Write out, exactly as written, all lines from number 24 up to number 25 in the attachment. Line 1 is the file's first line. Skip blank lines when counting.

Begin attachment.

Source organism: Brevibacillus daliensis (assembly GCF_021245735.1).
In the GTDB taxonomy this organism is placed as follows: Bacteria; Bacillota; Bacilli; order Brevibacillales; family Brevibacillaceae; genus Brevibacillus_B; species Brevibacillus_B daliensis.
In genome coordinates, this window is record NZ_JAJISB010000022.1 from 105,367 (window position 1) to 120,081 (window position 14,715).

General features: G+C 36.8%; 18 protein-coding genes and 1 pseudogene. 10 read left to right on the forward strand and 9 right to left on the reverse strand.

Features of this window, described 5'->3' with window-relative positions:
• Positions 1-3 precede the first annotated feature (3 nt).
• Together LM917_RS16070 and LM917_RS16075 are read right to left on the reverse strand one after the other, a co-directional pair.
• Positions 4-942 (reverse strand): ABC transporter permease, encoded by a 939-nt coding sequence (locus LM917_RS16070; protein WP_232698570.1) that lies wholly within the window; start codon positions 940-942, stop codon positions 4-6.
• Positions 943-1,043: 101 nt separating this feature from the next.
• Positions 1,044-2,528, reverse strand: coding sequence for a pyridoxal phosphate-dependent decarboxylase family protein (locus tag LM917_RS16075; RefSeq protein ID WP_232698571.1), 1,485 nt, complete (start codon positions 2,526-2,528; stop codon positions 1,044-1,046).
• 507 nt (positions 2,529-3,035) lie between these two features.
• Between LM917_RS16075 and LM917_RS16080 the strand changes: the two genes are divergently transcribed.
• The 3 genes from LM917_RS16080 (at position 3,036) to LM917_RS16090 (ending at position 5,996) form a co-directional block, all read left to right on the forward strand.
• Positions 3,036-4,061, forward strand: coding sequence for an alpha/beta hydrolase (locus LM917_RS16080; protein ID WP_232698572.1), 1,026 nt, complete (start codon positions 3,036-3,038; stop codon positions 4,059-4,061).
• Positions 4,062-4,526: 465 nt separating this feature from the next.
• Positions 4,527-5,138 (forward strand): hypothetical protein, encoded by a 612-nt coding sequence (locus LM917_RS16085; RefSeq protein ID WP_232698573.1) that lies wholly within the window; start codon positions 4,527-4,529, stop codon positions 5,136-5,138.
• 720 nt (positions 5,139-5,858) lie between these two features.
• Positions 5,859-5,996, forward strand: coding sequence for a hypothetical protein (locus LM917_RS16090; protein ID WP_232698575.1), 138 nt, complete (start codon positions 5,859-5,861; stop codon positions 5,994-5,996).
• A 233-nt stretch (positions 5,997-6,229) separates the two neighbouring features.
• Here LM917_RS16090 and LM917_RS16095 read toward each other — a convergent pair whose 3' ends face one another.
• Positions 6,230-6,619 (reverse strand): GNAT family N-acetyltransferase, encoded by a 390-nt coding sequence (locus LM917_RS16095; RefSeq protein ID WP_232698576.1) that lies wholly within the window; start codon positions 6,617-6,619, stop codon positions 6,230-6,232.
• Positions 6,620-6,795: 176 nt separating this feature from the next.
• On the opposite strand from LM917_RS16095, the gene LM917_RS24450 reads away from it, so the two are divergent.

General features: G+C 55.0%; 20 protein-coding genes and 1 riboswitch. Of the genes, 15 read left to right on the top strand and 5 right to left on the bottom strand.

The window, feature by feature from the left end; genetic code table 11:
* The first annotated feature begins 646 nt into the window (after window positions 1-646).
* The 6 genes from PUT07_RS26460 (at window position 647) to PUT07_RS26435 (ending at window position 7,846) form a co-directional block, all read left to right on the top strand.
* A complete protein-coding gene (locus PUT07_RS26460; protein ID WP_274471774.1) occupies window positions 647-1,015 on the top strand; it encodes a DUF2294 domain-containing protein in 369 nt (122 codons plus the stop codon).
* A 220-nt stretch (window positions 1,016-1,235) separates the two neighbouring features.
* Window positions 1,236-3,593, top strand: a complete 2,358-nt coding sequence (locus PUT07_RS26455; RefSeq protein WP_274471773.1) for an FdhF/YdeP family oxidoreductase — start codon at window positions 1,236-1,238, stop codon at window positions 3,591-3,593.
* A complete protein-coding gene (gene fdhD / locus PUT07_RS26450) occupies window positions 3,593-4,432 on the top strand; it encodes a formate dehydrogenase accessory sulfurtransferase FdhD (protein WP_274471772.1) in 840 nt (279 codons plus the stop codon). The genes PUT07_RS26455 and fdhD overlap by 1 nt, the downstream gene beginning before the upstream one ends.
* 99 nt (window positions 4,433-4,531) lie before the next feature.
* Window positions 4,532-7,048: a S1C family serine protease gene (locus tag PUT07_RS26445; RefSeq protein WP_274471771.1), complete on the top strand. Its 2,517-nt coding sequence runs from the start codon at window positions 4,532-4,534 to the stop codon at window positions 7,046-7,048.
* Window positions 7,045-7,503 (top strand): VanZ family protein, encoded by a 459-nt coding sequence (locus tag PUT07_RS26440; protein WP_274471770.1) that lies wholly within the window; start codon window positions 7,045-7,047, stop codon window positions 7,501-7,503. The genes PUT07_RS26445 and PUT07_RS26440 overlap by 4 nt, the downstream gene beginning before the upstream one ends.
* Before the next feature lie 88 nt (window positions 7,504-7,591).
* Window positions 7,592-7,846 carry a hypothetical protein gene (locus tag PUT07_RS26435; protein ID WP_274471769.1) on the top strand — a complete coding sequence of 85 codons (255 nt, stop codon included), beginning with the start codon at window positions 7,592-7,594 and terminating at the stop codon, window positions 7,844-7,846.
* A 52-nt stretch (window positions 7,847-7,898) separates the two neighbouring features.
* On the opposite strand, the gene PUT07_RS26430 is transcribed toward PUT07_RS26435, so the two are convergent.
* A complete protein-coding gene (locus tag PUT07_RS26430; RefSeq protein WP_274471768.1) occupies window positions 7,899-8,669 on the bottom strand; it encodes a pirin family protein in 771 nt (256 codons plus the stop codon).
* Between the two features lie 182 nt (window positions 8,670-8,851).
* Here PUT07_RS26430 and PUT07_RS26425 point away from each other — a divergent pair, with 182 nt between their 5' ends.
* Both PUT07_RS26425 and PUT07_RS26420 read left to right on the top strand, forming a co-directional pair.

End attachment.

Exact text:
General features: G+C 55.0%; 20 protein-coding genes and 1 riboswitch. Of the genes, 15 read left to right on the top strand and 5 right to left on the bottom strand.

The window, feature by feature from the left end; genetic code table 11: